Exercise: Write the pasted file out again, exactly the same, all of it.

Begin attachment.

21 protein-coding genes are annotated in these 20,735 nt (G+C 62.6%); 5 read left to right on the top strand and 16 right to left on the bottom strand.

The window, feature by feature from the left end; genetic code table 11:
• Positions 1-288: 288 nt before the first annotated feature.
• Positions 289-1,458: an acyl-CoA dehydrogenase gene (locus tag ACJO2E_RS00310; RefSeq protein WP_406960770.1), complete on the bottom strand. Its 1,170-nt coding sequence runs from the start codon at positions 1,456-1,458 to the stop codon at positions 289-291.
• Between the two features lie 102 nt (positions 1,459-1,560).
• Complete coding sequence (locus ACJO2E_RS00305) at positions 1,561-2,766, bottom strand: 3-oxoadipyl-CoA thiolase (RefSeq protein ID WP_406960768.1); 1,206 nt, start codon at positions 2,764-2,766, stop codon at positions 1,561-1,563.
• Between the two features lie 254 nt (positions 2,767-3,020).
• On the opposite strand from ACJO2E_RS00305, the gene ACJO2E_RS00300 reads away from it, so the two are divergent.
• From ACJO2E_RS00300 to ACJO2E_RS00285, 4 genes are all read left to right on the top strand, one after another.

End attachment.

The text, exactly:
21 protein-coding genes are annotated in these 20,735 nt (G+C 62.6%); 5 read left to right on the top strand and 16 right to left on the bottom strand.

The window, feature by feature from the left end; genetic code table 11:
• Positions 1-288: 288 nt before the first annotated feature.
• Positions 289-1,458: an acyl-CoA dehydrogenase gene (locus tag ACJO2E_RS00310; RefSeq protein WP_406960770.1), complete on the bottom strand. Its 1,170-nt coding sequence runs from the start codon at positions 1,456-1,458 to the stop codon at positions 289-291.
• Between the two features lie 102 nt (positions 1,459-1,560).
• Complete coding sequence (locus ACJO2E_RS00305) at positions 1,561-2,766, bottom strand: 3-oxoadipyl-CoA thiolase (RefSeq protein ID WP_406960768.1); 1,206 nt, start codon at positions 2,764-2,766, stop codon at positions 1,561-1,563.
• Between the two features lie 254 nt (positions 2,767-3,020).
• On the opposite strand from ACJO2E_RS00305, the gene ACJO2E_RS00300 reads away from it, so the two are divergent.
• From ACJO2E_RS00300 to ACJO2E_RS00285, 4 genes are all read left to right on the top strand, one after another.